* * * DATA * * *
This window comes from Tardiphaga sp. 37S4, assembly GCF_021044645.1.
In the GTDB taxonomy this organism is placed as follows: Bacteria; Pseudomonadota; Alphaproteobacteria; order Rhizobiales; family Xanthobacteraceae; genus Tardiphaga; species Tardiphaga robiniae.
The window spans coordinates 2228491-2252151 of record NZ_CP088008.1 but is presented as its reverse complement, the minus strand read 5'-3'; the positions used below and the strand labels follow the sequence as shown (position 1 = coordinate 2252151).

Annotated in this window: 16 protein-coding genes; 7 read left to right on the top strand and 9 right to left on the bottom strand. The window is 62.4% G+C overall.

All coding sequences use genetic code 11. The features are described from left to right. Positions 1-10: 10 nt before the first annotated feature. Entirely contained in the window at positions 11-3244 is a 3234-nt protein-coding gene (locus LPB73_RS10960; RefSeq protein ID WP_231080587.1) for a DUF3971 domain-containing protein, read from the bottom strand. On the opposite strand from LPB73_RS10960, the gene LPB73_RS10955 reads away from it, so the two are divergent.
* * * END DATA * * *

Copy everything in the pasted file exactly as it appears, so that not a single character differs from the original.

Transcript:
This window comes from Tardiphaga sp. 37S4, assembly GCF_021044645.1.
In the GTDB taxonomy this organism is placed as follows: Bacteria; Pseudomonadota; Alphaproteobacteria; order Rhizobiales; family Xanthobacteraceae; genus Tardiphaga; species Tardiphaga robiniae.
The window spans coordinates 2228491-2252151 of record NZ_CP088008.1 but is presented as its reverse complement, the minus strand read 5'-3'; the positions used below and the strand labels follow the sequence as shown (position 1 = coordinate 2252151).

Annotated in this window: 16 protein-coding genes; 7 read left to right on the top strand and 9 right to left on the bottom strand. The window is 62.4% G+C overall.

All coding sequences use genetic code 11. The features are described from left to right. Positions 1-10: 10 nt before the first annotated feature. Entirely contained in the window at positions 11-3244 is a 3234-nt protein-coding gene (locus LPB73_RS10960; RefSeq protein ID WP_231080587.1) for a DUF3971 domain-containing protein, read from the bottom strand. On the opposite strand from LPB73_RS10960, the gene LPB73_RS10955 reads away from it, so the two are divergent.